I would have liked to have milled wood on a traditional workbench but shortage of space in my shop led to a more rational worktop and besides, the combination machine enabled for more accurate outcome than I could never have reached by hand. So here is my worktop.


The only flat reference surface is the table of the combination machine and the hold-downs locked in the sliding table groove have the capacity of keeping a wide range of workpiece dimensions at a standstill. The worktop under the window at the back of the shop substitutes for a workbench for most of the common activity and some drilled holes accommodate a holdfast. As for working on the edges, the leg vice allows for clamping long boards along the flush face of the main bottom cabinet. Lastly the retractable table is occasionally lowered when I need more natural light.


The whole worktop height stands about 5 cm (2") under the machine table top and is often used as a support for the rear table extension as well as the arm stand and so forth but as I am growing in age I have felt the need to rise the main top in order to preserve my back. In that perspective I designed a two-height top (1) where the two folding spacers stay under the table when not used. Shifting the height implies the following process and I start gliding the heavy top along the right leg until its edge contacts the ground (2) then rise and unfold the rear spacer before the front one (3).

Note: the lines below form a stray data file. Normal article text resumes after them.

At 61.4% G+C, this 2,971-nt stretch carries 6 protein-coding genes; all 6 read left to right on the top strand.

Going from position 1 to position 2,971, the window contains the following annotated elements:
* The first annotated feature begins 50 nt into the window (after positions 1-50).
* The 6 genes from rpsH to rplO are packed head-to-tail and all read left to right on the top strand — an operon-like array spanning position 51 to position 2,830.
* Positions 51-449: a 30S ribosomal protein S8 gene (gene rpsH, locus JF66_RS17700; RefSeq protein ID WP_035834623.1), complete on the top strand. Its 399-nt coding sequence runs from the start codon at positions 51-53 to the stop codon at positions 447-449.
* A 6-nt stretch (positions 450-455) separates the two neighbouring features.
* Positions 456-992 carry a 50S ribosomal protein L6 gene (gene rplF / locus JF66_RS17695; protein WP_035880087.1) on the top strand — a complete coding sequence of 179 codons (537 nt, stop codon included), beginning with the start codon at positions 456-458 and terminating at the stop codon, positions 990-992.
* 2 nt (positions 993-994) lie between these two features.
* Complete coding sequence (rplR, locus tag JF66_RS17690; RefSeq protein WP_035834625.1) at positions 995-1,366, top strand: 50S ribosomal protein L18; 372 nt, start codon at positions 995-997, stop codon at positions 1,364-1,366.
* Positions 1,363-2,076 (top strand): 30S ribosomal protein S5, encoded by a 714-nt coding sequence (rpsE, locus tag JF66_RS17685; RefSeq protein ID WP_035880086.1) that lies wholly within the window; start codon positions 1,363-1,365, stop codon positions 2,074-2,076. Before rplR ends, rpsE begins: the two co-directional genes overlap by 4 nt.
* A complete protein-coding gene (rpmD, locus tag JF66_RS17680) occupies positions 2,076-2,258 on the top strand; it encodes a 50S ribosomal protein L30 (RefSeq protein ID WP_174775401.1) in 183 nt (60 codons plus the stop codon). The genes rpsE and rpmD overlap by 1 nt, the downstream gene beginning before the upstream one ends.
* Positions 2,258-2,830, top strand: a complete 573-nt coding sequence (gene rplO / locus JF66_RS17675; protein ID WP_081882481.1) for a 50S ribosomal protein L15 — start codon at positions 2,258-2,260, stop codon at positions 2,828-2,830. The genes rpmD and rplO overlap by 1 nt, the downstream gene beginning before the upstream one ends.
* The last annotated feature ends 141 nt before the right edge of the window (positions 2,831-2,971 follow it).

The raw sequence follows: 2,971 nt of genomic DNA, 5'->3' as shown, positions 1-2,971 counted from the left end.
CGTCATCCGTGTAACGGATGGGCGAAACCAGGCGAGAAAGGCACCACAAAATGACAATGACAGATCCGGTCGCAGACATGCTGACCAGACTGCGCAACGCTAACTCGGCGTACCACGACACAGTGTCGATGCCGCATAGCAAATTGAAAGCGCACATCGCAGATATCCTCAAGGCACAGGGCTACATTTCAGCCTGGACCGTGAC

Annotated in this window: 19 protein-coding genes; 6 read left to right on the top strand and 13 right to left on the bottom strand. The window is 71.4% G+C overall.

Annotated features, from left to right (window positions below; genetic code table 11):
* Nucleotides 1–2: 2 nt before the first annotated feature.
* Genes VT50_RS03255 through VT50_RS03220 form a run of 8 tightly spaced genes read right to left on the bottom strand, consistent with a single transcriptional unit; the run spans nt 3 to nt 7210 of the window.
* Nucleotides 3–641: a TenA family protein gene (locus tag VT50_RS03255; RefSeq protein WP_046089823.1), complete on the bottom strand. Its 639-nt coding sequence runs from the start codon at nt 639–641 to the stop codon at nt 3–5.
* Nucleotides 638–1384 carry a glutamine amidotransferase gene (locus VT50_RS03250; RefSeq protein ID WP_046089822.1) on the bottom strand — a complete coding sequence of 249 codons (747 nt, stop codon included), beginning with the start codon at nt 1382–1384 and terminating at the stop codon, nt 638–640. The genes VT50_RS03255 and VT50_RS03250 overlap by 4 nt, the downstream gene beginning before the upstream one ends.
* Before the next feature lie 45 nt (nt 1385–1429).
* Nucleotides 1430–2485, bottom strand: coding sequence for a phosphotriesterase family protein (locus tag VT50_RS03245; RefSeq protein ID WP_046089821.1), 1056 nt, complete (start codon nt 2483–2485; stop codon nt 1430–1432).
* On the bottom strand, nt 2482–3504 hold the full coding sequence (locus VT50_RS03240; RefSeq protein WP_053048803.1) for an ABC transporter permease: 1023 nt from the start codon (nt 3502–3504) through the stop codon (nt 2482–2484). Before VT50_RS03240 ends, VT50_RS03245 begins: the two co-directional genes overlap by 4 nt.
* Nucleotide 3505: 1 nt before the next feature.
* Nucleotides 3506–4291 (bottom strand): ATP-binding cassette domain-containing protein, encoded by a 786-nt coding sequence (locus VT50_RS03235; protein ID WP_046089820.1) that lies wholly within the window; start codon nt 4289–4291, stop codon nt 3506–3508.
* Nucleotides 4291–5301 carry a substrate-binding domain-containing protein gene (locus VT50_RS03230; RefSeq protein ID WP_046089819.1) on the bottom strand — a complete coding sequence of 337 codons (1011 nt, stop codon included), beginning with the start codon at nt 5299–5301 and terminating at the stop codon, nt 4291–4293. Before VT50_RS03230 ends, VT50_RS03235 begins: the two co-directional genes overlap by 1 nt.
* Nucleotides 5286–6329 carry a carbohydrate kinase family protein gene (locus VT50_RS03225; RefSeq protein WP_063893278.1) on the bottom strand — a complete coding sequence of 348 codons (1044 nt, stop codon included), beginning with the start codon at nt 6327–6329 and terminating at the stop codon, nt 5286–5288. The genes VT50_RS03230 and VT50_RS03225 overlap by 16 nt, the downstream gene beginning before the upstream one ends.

Bench Rising

Perhaps I could have devised a toolfree lock but I typically move from one position to another once in a way and four wood screws with the help of a cordless drill secure the first element against the second one and conversely (4). Both stand into matching recesses in the below body that prevent from going away. Finally the top goes back onto the spacers(5) and tools keep within arm reach whatever the heigh position.

Bench Up